Infographic: How Does the ACA Impact Premiums? It Depends.
Time For Affordability
Friday, February 21, 2014
The health care reform law will expand access to insurance and broaden insurance benefits. Everyone can sign up, including those with pre-existing medical conditions. These new benefits bring new costs. Financial assistance will be available to help qualifying individuals and families pay for coverage. Even with this new assistance, the new benefits will cause many people who currently have insurance to pay more than they do today.
A Senate hearing on Wednesday into the staggering cost of specialty drugs to treat the deadly Hepatitis C virus has once again raised the question of how far the government should go to try to beat down pharmaceutical costs without discouraging research and development or creating drug shortages.
Rhode Island’s Medicaid program decided in September to ration the delivery of Sovaldi, a prescription drug approved by the U.S. Food and Drug Administration last year to cure chronic Hepatitis C, due to the drug’s high cost and the relatively high prevalence of the virus among Medicaid enrollees in the state.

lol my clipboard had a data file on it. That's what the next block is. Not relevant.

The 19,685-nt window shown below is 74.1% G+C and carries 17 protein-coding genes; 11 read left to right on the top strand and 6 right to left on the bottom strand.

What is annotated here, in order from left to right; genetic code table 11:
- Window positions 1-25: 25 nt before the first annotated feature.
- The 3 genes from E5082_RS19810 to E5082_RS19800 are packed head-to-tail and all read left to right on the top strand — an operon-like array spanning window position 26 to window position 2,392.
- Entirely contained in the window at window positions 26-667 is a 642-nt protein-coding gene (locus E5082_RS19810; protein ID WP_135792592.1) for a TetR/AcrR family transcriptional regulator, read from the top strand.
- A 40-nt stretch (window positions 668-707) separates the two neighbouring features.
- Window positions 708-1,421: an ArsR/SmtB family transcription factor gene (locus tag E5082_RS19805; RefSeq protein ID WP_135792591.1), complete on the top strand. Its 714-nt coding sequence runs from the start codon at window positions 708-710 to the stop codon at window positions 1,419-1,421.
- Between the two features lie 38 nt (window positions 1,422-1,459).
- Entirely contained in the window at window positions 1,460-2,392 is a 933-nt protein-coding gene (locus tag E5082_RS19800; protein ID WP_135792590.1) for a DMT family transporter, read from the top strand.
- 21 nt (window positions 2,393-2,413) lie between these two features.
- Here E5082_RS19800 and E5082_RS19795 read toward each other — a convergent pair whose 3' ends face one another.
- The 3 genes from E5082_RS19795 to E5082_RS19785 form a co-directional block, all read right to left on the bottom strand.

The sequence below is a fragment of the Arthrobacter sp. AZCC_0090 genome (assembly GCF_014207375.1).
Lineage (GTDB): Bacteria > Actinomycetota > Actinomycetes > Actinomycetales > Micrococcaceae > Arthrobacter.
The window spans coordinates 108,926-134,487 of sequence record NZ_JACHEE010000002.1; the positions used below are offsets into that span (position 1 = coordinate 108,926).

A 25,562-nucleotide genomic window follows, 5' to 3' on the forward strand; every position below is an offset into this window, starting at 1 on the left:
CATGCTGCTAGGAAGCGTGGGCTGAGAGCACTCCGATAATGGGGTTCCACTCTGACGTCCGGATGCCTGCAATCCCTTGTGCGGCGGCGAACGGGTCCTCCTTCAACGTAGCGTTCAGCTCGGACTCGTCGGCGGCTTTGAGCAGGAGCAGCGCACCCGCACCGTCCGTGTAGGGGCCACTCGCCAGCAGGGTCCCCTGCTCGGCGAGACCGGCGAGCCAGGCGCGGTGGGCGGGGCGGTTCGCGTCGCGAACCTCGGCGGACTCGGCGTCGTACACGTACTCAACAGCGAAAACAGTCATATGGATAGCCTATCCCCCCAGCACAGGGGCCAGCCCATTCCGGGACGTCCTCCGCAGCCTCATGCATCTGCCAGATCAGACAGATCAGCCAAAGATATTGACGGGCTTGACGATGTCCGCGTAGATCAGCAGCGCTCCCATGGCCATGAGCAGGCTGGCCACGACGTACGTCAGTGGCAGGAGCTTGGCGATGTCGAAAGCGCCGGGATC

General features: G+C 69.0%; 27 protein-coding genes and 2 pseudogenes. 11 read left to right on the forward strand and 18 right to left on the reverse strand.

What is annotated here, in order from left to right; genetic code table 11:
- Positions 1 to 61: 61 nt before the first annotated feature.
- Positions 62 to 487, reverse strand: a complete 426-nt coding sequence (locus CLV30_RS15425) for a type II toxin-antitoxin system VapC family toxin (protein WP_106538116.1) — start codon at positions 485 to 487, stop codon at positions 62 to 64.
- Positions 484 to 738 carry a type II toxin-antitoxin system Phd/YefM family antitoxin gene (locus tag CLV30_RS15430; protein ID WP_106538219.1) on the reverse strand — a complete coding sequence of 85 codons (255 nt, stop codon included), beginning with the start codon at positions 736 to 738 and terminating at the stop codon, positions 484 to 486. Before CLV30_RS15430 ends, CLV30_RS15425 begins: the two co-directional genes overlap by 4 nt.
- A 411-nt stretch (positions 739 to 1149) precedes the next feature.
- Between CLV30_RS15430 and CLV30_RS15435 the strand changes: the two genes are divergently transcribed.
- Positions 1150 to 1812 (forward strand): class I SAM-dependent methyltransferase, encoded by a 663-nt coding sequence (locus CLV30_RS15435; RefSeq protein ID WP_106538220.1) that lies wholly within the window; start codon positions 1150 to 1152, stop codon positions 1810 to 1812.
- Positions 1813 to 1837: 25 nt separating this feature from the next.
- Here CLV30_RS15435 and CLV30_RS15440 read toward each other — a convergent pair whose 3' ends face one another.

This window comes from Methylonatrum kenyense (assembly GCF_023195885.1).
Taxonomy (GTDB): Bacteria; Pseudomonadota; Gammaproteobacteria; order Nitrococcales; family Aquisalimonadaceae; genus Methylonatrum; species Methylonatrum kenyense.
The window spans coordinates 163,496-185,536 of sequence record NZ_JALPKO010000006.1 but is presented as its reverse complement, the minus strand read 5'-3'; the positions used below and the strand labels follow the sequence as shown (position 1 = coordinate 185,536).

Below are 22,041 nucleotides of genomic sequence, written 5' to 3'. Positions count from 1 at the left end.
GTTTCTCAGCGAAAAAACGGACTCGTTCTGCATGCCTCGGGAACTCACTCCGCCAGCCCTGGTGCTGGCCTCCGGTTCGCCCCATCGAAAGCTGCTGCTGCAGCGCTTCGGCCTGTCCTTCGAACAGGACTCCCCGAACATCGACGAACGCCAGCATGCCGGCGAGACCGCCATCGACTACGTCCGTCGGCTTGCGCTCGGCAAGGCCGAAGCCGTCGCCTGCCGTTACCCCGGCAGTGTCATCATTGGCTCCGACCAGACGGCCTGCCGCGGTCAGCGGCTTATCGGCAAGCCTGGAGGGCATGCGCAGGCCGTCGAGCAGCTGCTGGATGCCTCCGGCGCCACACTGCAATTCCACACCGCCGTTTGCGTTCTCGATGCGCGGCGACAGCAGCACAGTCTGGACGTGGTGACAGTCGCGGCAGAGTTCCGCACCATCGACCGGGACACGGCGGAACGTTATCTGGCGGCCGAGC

The first thing Philip Mason noticed was the hair loss. The 73-year-old retiree, a former computer programmer, began shedding hair from his arms, legs, everywhere on his body. “It just all came right off,” he said.
It’s been almost a year since federal regulators approved a new hepatitis C treatment that costs about $1,000 per pill. But time hasn’t done much to ease concerns of state officials who worry about the drug’s budget-busting potential.
When physicians and administrators at Christiana Care Health System in Wilmington, Del., saw how many newly approved specialty and orphan drugs had price tags in the tens of thousands of dollars, they decided in 2011 to form a committee that uses a 20-point scoring system to decide if a drug should be listed on the system's formulary.